DC: It's a testament to your collective self-respect-at the risk of sounding patronizing-a testament to your self-respect that you don't want to go out there and just do okay‚ because you guys erected a certain standard for yourselves and for Moby Grape. You don't want to undercut that standard. More power to you‚ you know?
PL: Yeah‚ well‚ there's so much bullshit right now that I see going on in the entertainment business. You know‚ there's American Idol and all this crap. They're turning it into something you don't really want to be a part of. Where's the artistic value in some of that? They may be performing well or whatever‚ but these bands in the '60s‚ they performed in a certain context. Their music was about something that might be bigger than‚ you know‚ trying to get a rise out of somebody. I think that's what we lack now‚ is some context‚ where the performers are sort of using whatever they have to make statements about what's going on in the world. There's a nostalgia for the '60s‚ but it's not being turned into anything in particular. It's more like‚ expecting these old people to come back‚ like Joan Baez was supposed to sing at the vets thing‚ and they didn't let her do that. For some reason John Mellencamp wasn't comfortable with it. Now there's a self-serving guy. Everything he says is about America‚ and there's a flag waving in the background. I met him down there in L.A. when he was John Cougar and he was the most mean-spirited little prick I ever met. He did weird things‚ to people he didn't even know. I mean‚ I was just eavesdropping; he was…he was trying to make himself‚ pump himself up or something. It was just this weird thing where you saw the future‚ and it was going to be a certain way.
You're lucky you didn't get to do that‚ you know? Because that really sucks. I mean‚ all it does is‚ you know‚ I'm sure she was slightly aware of like…you know‚ maybe she tried to light a candle instead of curse the darkness‚ but in the end‚ those two things don't belong together. They just couldn't let her in there. It was impossible for them because of the way they view things‚ which is it's either this or that. They are political‚ these people. They've turned themselves into these prophets‚ kind of‚ but it's for the wrong side of it all. Now‚ Toby Keith is another guy who might be okay‚ but it's like…he just doesn't get it‚ man. Maybe he isn't enough of a musician to get it. I mean‚ that's the sense I have about John Mellencamp‚ too. He's really not a good musician; he's just a guy who can sing a little bit and he got lucky.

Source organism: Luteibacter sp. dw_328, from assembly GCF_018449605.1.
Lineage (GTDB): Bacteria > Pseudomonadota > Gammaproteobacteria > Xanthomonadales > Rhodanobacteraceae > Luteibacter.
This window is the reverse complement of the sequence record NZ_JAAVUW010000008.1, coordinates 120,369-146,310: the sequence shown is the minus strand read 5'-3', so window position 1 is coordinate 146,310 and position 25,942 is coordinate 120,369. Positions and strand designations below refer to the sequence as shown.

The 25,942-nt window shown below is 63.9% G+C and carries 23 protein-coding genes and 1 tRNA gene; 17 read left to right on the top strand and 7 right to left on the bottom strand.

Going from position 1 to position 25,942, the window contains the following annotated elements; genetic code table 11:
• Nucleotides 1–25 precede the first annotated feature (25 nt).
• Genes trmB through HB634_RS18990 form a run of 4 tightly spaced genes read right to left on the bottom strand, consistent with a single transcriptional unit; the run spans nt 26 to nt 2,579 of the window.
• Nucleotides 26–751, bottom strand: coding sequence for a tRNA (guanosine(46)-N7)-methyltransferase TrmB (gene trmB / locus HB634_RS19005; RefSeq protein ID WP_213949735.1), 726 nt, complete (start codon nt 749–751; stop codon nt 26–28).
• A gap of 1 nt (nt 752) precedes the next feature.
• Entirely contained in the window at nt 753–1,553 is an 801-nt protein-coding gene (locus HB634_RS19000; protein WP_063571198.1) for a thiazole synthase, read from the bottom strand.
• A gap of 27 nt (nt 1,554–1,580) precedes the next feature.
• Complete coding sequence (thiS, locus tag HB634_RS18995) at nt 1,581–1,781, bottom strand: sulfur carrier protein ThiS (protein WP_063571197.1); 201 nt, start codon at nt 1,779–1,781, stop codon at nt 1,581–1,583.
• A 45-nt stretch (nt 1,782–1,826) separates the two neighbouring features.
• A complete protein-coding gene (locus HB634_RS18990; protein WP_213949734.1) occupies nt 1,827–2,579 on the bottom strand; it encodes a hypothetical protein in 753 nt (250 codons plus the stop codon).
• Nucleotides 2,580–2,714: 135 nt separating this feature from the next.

DC: Yeah‚ he got lucky and then he adopted another role to perpetuate his career and now he's…
PL: Yeah‚ but it's all about him.
DC: Yeah‚ it is about him. It isn't the flag‚ it isn't the music; it's all about him.
PL: Whatever's going get him in the position where he looks like he's on the winning end. I don't know what to say about that‚ because that's so totally un-'60s-ish‚ that you don't want Joan Baez in there with that. I mean‚ if I had a good look at that now‚ like we all are like wooden ships‚ you know‚ it's just like the horror grips us as we watch you die‚ you know. And that's about it. So there are people that are left‚ and they're still out there‚ and there'll be some of them there at the Monterey Pop festival‚ but it's not‚ you know‚ you don't want put them in the casinos. And I think Big Brother‚ that guy‚ I love Sam (Andrew). Sam's a really good friend of mine. I know why they want to do it‚ because it's like‚ Janis ain't here anymore and it's like‚ well‚ what are we‚ chopped liver? (laughter) They get treated a certain way. Janis was great‚ but Sam really has some great songs and he's a good singer. He does a lot of good stuff when you really listen to his music. So there's something for Sam on that level where he can get out with those guys and do a few of his tunes and the other stuff‚ which he's pretty conscientious about making sure that the music sounds good. So I'd like being a part of because there is a courageous thing going with that.
DC: That's a statement of self-respect in and of itself that he's willing to do that.
PL: Keep your chin up‚ man. Be brave. And then‚ you're going to die anyways. And Janis is dead already‚ so her problems are over.
DC: Yeah‚ well one would hope so.
PL: It's like with the rest of them people that were there-it's gonna be hard going there and dealing with their ghosts. But‚ you know‚ we deal with their ghosts everyday anyway.